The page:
Published: 20 Nov 2008
By: Granville Barnett

We take a look at the new ANTS Profiler 4 from Redgate.

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I was lucky enough to review the last version of ANTS Profiler little more than a year ago and was thoroughly impressed by how easy it was to use and its speed. On face value the predecessor to ANTS Profiler 4 looked very much like its rivals and in many ways ANTS Profiler 3 and the likes of Jetbrains’ dotTrace product were a little too alike.

The most encouraging thing about ANTS Profiler 4 is that it has gone above and beyond that of its predecessor and rivals in terms of how you can interact with and visualize the data collected from your profiling session. New features include a timeline, the ability to add counters, interactively querying portions of your code visually, and much more.

Before we delve into the actual review a quick reminder of the general services a profiler provides is required. ANTS Profiler like other profilers provides tooling to view hotspots within your application. The term hotspot refers to the methods or chunks of your program that the most time is being spent on. They also offer the ability to profile the memory consumption that your application consuming as well. Everything mentioned thus far in this paragraph ANTS Profiler 4 provides (and much more!).

Setting up a profiling session

Just like ANTS Profiler 3 setting up a new profiling session merely consists of a single page wizard, however in ANTS Profiler 4 you now have the option of adding Perfmon counters which is of great benefit. All counters that you select will be visible on the timeline which is discussed later.

Figure 1: Wizard for setting up a new profiling session

Wizard for setting up a new 

profiling session

The applications that you can profile in ANTS Profiler 4 include:

  • .NET desktop application
  • Windows Service
  • COM+ server
  • ASP.NET web app (both IIS and Cassini hosted)

Once you have decided on the application type to profile and selected the relevant counters you want to monitor then all you have to do is just hit the Start Profiling button.

The timeline

If you have ever used Perfmon before you will love the timeline. The timeline shows real-time values in the form of a graph. The counters you have selected for your profiling session populate the graph. Once your application has exited, or you have ceased profiling of the application manually you can then use the timeline to focus in on certain timeframes. I believe that this feature is the most valuable in the new ANTS Profiler product.

Figure 2: Timeline showing % of processor time

Timeline showing % of processor time

Figure 3: Adding additional counters to the profiling session

Adding additional 

counters to the profiling session

Figure 4: Timeline with additional counters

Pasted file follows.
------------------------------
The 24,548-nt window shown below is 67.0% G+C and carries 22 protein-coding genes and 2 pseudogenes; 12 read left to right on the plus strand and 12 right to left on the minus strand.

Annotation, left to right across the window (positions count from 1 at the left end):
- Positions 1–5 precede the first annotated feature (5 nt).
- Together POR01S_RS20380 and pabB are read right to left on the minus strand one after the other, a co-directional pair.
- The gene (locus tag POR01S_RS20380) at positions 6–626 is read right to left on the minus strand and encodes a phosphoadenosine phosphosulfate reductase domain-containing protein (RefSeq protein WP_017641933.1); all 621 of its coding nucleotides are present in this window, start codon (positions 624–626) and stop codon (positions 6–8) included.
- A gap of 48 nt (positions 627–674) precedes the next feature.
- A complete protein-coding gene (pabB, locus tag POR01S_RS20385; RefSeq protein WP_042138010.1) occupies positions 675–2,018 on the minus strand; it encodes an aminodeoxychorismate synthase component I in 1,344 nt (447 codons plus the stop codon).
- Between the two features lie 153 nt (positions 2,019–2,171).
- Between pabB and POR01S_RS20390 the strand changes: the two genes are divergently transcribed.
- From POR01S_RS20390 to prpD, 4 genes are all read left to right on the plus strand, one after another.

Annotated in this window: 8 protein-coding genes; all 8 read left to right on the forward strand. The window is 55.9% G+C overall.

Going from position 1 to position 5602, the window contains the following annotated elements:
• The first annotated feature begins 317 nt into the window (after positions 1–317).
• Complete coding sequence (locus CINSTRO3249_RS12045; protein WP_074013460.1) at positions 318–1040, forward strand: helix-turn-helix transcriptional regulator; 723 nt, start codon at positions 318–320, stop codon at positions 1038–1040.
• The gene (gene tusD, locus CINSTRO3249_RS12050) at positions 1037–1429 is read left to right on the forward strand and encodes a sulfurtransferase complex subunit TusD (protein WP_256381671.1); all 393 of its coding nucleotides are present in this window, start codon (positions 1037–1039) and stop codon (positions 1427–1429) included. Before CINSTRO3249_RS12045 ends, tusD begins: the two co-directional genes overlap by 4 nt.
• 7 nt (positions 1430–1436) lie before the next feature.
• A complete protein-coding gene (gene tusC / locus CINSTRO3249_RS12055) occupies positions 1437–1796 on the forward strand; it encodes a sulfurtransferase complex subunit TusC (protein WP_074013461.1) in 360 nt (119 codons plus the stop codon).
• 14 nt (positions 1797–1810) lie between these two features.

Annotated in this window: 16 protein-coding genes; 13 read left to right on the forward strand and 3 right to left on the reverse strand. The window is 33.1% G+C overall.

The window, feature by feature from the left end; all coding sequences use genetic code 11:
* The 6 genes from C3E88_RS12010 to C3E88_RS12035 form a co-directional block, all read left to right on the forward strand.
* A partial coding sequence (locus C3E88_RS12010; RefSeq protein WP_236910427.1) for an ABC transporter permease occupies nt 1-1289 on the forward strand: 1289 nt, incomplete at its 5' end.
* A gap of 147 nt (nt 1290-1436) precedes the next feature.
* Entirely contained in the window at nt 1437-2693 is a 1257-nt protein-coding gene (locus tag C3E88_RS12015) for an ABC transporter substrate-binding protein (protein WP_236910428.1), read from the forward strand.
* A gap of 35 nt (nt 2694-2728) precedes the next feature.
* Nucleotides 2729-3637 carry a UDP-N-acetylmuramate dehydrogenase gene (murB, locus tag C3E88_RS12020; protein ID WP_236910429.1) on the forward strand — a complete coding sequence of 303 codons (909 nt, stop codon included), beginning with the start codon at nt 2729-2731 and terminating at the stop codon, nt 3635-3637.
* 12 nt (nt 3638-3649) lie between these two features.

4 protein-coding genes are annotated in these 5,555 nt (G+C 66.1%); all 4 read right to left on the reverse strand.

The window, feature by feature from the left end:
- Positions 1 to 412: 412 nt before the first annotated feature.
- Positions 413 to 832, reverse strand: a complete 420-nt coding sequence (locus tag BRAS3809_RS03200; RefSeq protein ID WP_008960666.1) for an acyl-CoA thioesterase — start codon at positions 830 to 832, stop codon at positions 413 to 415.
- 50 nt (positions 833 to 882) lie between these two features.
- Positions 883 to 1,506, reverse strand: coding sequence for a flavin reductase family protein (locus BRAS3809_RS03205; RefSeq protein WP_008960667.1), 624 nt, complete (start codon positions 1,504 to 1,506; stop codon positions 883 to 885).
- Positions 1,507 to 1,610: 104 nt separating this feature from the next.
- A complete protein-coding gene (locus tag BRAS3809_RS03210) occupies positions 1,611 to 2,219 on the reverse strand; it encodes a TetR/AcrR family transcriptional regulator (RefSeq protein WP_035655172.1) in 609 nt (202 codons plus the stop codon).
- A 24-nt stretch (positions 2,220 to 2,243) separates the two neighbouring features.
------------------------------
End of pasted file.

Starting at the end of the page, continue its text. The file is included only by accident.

Timeline with additional counters

If you have a long running application then you will see the graph being populated in real-time which allows you to identify hotspots with ease.

Visualizing call graphs

Another great new feature in ANTS Profiler 4 is the ability to visualize call graphs and drill down into those graphs.

Figure 5: Drilling down into a call graph

Drilling down into a call graph

This feature is particularly useful as it can make pretty complex call stacks like that of quick sort easy to navigate. The code I profiled was a call to quick sort on a list containing one million unordered random integers. While the call stack was fairly deep using this new feature made it simple to traverse the calls.

Another pretty cool feature of the call graph visualizer is that you can export the diagram as several formats including a PDF that is vector not bitmap based so you can view the graph in a rich medium.

Other ways to view your data

Thus far we have covered the cooler features of ANTS Profiler 4 and now we will go over the features that you will probably use the most in terms of just getting the raw data about your application profile.

Although the call graph visualizer is indeed very sleek you will still probably spend the majority of your time using the call tree and methods grid. The call tree view is the default view for a profiling session.

Figure 6: Call tree view

Call tree view

The methods grid gives a flat view of the methods called within the profiling session and their attributed time cost and so on.

Figure 7: Methods grid

Methods grid

Other improvements

I remember in ANTS Profiler 3 having several issues when profiling recursive algorithms. These algorithms weren’t operating on a large data set yet the profiler seemed to take a significant amount of time to profile the application. In ANTS Profiler 4 this problem seems to have disappeared and in general I have found the new version to be a lot quicker than ANTS Profiler 3.


While reviewing software is very much a subjective affair I can without doubt say that ANTS Profiler 4 is the most rounded .NET profiler I have ever used. Moreover, the new features added to the fourth incarnation of the product have brought with it greatly improved usability and performance gains. Profiling applications that will be released in some shape or form to the public is an absolute must and ANTS Profiler 4 is a great tool to use for such a task. I cannot recommend this product enough; it is simply the most comprehensive of its kind for profiling .NET applications.

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About Granville Barnett

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This author has published 32 articles on DotNetSlackers. View other articles or the complete profile here.

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